The GM Hot Seat (Part 1)

The GM Hot Seat (Part 1)

Gonna be another long one.  So long I’m breaking it into parts.


Another NHL season is almost in the books and GMs like Ray Shero(New Jersey), George McPhee(Las Vegas), Bob Murray(Anaheim) and Steve Yzerman(Tampa Bay) survey the kingdoms they have built, and analyze their burgeoning prospect pools. They manage teams that are either on the upswing, or have managed to remain near the top in spite of the natural progression of NHL contract attrition that we now see plaguing Stan Bowman(Chicago) and Dean Lombardi(Los Angeles).

There have been a lot of calls for Pete Chiarelli’s head in Edmonton. The Taylor Hall and Jordan Eberle trades loom heavy over the head of a man who honestly hasn’t done a particularly poor job (we’ll get to that in a future installment).

Jeff Gorton found himself to be the Captain of a slowly sinking ship. He’s managed to patch the hull, but now it remains to be seen if he can get the engine going once again and get the ship headed to its intended final destination. The charts and course have been set for him by the likes of those who are about to steam into the NHL post-season. Can he follow their charts and plot a true course?

And yet, Gorton and Chiarelli might be the big time distractions that keep the NHL media lens from zeroing in on some General Managers that should either be in the hot seat, or the unemployment line. In a matter of a few short years, salary cap implications and a change in culture have the changed the NHL into a league where long-term success depends on a team’s ability to draft well and find young, inexpensive talent to replenish veterans seeking their “big boy” contracts in greener pastures. At the career prime ages of 27, 28 and 29, NHL players are testing the waters of free agency, rather than give a home town discount. This means the cost of keeping a player like Erik Karlsson or John Tavares becomes astronomical, as their current club must attempt to speculate and match, or convince the player not to take their fair market value. The era of buying a cup on July 1st is over. Honestly, you can’t even buy yourself a playoff spot in free agency anymore. Some GMs have learned that sooner than others. Those who have been slow on the uptick are getting left in the dust and their franchise with them.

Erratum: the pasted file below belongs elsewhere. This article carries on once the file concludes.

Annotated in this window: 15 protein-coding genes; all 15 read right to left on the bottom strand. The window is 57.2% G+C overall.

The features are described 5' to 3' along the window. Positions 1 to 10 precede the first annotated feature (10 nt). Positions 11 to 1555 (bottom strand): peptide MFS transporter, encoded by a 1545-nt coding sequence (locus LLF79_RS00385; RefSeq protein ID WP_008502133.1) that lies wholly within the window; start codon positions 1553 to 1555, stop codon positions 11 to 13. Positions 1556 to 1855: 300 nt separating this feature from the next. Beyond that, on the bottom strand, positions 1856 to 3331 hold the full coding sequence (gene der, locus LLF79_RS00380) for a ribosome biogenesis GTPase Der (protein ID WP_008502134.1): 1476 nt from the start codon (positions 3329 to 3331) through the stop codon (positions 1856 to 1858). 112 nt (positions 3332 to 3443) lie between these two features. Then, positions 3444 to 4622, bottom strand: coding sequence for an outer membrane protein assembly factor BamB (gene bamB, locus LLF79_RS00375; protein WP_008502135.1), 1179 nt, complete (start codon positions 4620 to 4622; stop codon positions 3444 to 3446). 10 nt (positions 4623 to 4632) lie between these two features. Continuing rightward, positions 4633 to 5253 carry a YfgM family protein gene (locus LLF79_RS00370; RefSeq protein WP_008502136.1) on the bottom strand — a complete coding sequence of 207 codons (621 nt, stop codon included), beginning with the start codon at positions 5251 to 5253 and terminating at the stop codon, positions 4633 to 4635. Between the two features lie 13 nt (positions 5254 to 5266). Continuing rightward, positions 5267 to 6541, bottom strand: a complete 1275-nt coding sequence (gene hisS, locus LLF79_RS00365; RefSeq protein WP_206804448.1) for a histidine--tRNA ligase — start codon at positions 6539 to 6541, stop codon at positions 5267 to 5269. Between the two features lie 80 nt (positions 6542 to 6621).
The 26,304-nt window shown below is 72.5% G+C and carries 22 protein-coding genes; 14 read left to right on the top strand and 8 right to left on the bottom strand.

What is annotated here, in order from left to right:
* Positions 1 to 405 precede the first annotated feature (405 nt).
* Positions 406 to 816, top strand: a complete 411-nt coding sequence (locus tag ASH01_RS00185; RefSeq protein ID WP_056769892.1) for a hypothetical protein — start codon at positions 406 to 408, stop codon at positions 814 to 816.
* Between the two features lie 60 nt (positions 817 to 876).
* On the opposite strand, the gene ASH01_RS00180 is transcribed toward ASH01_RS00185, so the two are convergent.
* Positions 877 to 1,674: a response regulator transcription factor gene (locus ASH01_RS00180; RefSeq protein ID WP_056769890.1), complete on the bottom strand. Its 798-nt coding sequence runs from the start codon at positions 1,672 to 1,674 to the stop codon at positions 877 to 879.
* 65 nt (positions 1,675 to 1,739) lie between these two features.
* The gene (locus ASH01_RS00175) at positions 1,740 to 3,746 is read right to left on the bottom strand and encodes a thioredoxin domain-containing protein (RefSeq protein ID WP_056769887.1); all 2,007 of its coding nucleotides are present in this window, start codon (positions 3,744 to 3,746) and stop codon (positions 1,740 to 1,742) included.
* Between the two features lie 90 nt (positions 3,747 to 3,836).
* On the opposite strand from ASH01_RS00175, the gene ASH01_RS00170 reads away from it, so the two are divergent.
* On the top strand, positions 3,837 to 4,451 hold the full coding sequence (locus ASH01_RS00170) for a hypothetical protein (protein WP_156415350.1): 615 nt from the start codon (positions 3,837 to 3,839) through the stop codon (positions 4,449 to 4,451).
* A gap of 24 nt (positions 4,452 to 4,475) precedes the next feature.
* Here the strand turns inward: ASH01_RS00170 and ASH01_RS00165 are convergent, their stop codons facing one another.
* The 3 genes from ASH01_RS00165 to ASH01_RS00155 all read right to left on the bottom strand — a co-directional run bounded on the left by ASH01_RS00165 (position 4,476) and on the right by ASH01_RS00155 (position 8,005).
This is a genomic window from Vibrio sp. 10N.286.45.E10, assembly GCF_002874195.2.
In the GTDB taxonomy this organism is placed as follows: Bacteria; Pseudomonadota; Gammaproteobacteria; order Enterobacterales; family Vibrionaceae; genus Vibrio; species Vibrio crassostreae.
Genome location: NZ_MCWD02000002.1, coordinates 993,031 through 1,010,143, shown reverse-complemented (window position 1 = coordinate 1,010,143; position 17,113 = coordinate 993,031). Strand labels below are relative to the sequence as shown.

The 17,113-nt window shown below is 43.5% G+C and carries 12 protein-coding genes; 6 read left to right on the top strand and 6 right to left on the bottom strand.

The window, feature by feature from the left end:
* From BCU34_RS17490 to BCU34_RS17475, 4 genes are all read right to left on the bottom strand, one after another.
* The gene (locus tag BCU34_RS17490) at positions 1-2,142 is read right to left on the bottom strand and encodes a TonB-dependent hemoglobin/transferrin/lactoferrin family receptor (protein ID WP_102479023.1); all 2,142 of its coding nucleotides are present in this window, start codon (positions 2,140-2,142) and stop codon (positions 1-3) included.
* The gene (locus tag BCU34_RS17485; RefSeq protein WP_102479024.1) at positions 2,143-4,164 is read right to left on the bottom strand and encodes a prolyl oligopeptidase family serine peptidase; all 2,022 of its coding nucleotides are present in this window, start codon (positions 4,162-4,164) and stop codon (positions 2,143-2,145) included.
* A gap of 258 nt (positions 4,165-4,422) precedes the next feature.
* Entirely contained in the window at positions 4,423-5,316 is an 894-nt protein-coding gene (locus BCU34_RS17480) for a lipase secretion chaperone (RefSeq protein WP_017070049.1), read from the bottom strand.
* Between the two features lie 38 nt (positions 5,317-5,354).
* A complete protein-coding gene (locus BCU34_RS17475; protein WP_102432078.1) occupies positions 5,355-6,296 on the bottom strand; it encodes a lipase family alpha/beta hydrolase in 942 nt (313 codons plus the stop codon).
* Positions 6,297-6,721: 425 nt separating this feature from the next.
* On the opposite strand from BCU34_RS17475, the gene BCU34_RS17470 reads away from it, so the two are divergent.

One guy who should be on the hot seat, is Brad Treliving in Calgary. Treliving might only have 4 drafts under his belt, but of the 25 players he has picked since arriving in 2014, only 2 have made NHL impacts. There’s a couple real gems still in system for Calgary that fans can look forward to seeing someday. Dillon Dube, and Adam Fox had excellent years in the WHL and NCAA respectively. Both had good showings at the World Junior Championship this year also. Meanwhile in Stockton, Andrew Mangiapane, Oliver Kylington and Rasmus Andersson all had good years and should contend for jobs in 2018 preseason.